Russell Shaw's All Phoenix Area Homes Blog

Dec. 4, 2017

Kettle is a very people-oriented doggie.

He thrives when taken out for social interactions and activities.  The calendar says that Kettle is seven years old, but no one has told him that.  He is energetic and loves to be active and on the move.  Fetch is his game and his feet start to dance when he sees the leash.  He is a 35 pound Staffordshire terrier mix, perfect to fit on a lap for snuggle time or to take out on an adventure. 

Home Fur Good is located at 10220 N. 32nd Street in Phoenix.  The shelter is open Thursday, Friday and Saturday from 11-4. 

You can call Home Fur Good at 602-971-1334.

Posted in Community News
Dec. 4, 2017

2017 Draws to a Close

Is it just us, or has 2017 seemed to fly by?  As 2017 heads to a close, inevitably we reflect and compare this year to the previous year.  Although the final tallies are not in, we still can draw some solid comparisons. 


Most homeowners and would-be homeowners (buyers) find pricing statistics the most interesting of all statistics, understandably.  Yet it is wise to remember that pricing is a trailing indicator – not a leading one.  Pricing trends take time to show up and become meaningful. Further there is a seasonal factor that can obfuscate the market trends.  For instance, in a “typical” year pricing rises during the spring buying season and tends to peak in June.  Then the second half of the year goes flat on pricing (and can even have a small retreat).  Pundits who don’t know or care to factor in the seasonal component of the market can write alarming headlines about the market when fall arrives – only to see it miraculously “recover” again in the spring.  Annual prices tell the actual story of what occurred.

At the moment the overall market appreciation stands at 5.8% – but understand that this includes all price points and areas and is simply a market average.  Separating pricing into categories tells a far more accurate story.  Appreciation under 200K remains strong as demand is outpacing supply.  Luxury sellers are having a very different experience – even with supply currently lower than 2016.  Some luxury price points have seen a small erosion in pricing.  To quote our favorite real estate source, the Cromford Report:

Price trends remain weakest for the high end of the market and despite much stronger sales numbers than last year, the top end remains over-supplied. This is not unique to Central Arizona as we see similar weakness in luxury pricing across most of the USA. The low-end and mid-range still have price momentum and given the deterioration in supply, especially in the Southeast Valley, we expect that to continue for some time.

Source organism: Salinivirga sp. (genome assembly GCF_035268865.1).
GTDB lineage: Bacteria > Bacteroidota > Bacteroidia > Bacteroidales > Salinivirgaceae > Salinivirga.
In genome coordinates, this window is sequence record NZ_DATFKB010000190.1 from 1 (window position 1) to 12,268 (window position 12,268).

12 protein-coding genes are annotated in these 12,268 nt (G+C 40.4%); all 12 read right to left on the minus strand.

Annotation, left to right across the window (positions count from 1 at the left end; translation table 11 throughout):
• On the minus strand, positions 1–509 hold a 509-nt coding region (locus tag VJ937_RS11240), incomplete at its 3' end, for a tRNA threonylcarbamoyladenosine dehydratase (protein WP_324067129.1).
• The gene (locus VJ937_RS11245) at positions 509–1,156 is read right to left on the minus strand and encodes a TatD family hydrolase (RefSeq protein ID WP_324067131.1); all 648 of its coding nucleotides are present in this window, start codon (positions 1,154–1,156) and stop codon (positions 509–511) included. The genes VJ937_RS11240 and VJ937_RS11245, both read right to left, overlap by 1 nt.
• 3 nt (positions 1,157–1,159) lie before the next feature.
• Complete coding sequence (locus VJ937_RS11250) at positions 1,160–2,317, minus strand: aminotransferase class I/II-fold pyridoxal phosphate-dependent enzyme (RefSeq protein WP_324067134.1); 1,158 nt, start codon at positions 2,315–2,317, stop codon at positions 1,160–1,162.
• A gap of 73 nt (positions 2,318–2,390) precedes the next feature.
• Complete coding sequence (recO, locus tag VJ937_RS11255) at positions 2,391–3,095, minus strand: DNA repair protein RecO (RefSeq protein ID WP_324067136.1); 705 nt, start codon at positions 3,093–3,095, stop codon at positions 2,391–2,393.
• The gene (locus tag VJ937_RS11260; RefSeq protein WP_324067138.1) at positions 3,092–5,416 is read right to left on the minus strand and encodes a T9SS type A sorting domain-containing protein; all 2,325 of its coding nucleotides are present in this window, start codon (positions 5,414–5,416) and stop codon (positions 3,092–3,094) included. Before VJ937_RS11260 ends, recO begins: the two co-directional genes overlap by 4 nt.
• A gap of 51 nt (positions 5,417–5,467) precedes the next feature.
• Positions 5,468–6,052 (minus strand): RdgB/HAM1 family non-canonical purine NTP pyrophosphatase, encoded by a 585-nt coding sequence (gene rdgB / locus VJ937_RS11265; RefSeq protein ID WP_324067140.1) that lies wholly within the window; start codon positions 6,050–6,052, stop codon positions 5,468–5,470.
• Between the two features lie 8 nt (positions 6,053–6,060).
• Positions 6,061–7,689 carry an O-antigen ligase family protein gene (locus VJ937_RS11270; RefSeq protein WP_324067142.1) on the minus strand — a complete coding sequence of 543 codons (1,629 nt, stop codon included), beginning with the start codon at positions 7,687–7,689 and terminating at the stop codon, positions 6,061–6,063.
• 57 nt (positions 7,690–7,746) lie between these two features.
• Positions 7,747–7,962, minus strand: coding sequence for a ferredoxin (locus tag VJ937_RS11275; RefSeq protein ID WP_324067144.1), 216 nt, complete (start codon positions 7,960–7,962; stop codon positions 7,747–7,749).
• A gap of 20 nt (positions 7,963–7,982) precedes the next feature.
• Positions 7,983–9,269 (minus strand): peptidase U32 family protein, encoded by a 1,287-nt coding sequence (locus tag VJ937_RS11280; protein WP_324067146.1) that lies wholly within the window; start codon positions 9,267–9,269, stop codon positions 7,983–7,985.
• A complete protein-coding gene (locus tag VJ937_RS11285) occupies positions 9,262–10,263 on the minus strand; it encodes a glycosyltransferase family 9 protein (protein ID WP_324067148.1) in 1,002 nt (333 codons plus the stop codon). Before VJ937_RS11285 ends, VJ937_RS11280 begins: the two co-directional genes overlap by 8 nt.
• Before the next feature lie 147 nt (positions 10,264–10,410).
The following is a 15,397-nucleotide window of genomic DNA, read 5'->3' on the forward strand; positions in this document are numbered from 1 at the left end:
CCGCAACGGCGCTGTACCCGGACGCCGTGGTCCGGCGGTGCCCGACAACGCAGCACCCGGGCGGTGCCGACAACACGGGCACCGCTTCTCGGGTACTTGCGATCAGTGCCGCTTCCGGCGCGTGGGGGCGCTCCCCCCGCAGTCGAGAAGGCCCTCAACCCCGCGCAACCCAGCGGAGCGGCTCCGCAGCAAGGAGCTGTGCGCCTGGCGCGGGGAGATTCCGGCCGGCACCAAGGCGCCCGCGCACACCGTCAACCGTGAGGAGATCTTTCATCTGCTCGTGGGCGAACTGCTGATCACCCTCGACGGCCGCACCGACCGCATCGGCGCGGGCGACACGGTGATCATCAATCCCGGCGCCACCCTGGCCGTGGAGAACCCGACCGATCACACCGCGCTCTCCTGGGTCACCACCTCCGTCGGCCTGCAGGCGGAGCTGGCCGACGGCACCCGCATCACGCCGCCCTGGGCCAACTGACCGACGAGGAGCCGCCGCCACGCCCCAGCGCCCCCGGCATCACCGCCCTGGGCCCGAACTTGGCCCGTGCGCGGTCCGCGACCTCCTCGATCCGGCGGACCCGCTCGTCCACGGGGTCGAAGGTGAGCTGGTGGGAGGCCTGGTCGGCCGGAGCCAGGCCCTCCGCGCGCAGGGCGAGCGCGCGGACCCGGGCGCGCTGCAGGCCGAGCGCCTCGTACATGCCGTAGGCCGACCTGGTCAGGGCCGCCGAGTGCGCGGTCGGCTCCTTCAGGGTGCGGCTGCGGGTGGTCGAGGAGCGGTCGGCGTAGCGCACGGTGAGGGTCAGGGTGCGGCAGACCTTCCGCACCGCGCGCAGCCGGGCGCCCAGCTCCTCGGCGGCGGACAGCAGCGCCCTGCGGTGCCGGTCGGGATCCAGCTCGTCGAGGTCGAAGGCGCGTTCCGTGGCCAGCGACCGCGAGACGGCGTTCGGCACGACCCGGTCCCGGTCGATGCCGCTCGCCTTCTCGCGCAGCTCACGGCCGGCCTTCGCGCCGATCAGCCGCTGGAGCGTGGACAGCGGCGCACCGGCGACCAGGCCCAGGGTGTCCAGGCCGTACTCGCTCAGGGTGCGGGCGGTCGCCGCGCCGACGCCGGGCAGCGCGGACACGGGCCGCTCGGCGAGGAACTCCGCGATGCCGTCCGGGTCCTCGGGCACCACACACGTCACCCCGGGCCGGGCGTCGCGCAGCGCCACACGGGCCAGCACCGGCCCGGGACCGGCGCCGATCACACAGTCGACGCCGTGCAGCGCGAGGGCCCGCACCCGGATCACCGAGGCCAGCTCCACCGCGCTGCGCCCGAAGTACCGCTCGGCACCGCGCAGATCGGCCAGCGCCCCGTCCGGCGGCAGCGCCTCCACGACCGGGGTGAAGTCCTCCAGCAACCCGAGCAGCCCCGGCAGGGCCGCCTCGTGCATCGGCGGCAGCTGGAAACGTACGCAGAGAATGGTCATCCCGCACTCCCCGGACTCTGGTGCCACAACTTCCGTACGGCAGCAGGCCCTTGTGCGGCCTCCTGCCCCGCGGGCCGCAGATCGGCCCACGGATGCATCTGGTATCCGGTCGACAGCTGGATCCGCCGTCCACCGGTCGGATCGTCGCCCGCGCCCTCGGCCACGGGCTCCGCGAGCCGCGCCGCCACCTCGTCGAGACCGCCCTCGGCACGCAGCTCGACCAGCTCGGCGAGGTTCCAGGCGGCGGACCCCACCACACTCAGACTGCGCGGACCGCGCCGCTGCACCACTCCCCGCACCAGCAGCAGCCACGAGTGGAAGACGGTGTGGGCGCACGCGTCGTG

Interestingly, condos & townhomes are enjoying a faster appreciation rate than single family homes at the moment. This is largely due to the price point and the demand they are able to answer that single family homes simply cannot fill. 

Because supply/demand ratios ultimately tell the story of the market and are a leading indicator, let’s turn our focus there.


Given that appreciation has been strongest in the under 500K range – especially under 200K – it should come as no surprise that supply is most constricted under 200K.  What started as a promising year of a crop of new listings, fizzled in to only a small advantage over 2016.  As prices have risen, the low end of single family homes is evaporating as homes previously valued at less than 200K now rise above that mark.  New supply, which usually is typically supplied by builders, is simply not coming.  Builders cannot provide single family product at that price point due to land costs, labor costs, and the cost of the commodities needed to build a home (concrete, wood, roofing materials, etc.).  Not surprisingly multi-family building has risen to provide needed apartment rentals for those who cannot afford to buy entry level housing.  Again the Cromford Report summarizes the situation: